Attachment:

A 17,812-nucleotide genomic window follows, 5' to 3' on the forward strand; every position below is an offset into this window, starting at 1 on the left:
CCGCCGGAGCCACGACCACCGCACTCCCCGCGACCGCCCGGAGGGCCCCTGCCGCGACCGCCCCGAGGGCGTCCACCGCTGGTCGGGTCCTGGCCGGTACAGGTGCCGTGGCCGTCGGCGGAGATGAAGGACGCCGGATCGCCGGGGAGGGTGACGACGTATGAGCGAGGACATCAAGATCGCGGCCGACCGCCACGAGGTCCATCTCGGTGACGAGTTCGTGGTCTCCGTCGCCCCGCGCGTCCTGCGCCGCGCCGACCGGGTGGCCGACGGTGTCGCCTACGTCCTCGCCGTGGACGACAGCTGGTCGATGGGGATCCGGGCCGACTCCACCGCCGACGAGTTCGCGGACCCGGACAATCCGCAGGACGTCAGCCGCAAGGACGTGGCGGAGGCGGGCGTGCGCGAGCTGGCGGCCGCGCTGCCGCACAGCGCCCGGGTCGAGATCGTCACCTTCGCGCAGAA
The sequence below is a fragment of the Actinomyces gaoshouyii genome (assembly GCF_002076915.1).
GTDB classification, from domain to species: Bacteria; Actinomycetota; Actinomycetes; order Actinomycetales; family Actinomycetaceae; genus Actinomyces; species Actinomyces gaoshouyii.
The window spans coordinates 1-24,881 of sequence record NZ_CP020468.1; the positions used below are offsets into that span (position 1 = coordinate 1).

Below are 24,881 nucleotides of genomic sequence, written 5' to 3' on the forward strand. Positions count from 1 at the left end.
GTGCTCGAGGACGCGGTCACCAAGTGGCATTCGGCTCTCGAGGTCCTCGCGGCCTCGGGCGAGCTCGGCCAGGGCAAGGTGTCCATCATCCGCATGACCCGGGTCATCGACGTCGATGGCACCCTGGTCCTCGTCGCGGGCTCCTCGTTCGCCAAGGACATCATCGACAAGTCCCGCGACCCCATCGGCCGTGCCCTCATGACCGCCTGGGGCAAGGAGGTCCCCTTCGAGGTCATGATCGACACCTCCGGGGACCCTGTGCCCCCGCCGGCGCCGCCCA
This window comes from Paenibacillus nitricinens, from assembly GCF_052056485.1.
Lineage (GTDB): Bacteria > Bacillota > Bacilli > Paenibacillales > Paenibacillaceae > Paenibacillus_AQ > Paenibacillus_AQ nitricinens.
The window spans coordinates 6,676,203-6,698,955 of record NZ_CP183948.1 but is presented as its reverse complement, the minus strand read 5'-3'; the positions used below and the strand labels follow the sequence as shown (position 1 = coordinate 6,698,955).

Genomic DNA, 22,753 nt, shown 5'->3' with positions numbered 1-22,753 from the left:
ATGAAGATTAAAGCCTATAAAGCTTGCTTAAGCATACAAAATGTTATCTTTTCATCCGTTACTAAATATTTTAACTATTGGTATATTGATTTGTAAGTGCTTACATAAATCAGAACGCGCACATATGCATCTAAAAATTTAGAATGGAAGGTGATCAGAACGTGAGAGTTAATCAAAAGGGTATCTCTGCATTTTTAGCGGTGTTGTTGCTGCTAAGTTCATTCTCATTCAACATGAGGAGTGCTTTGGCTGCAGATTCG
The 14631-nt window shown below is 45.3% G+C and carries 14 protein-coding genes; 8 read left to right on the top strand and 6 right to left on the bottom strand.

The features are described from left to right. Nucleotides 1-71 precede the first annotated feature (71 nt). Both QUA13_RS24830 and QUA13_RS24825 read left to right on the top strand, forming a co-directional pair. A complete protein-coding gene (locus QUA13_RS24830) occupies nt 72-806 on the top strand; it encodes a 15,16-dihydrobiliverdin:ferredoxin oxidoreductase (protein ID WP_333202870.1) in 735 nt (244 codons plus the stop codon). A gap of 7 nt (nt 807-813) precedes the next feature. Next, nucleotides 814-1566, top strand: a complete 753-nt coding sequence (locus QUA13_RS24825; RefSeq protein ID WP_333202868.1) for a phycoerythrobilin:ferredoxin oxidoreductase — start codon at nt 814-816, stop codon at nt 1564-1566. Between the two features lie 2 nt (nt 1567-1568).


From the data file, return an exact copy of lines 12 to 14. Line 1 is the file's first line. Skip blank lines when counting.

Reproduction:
ATGAAGATTAAAGCCTATAAAGCTTGCTTAAGCATACAAAATGTTATCTTTTCATCCGTTACTAAATATTTTAACTATTGGTATATTGATTTGTAAGTGCTTACATAAATCAGAACGCGCACATATGCATCTAAAAATTTAGAATGGAAGGTGATCAGAACGTGAGAGTTAATCAAAAGGGTATCTCTGCATTTTTAGCGGTGTTGTTGCTGCTAAGTTCATTCTCATTCAACATGAGGAGTGCTTTGGCTGCAGATTCG
The 14631-nt window shown below is 45.3% G+C and carries 14 protein-coding genes; 8 read left to right on the top strand and 6 right to left on the bottom strand.

The features are described from left to right. Nucleotides 1-71 precede the first annotated feature (71 nt). Both QUA13_RS24830 and QUA13_RS24825 read left to right on the top strand, forming a co-directional pair. A complete protein-coding gene (locus QUA13_RS24830) occupies nt 72-806 on the top strand; it encodes a 15,16-dihydrobiliverdin:ferredoxin oxidoreductase (protein ID WP_333202870.1) in 735 nt (244 codons plus the stop codon). A gap of 7 nt (nt 807-813) precedes the next feature. Next, nucleotides 814-1566, top strand: a complete 753-nt coding sequence (locus QUA13_RS24825; RefSeq protein ID WP_333202868.1) for a phycoerythrobilin:ferredoxin oxidoreductase — start codon at nt 814-816, stop codon at nt 1564-1566. Between the two features lie 2 nt (nt 1567-1568).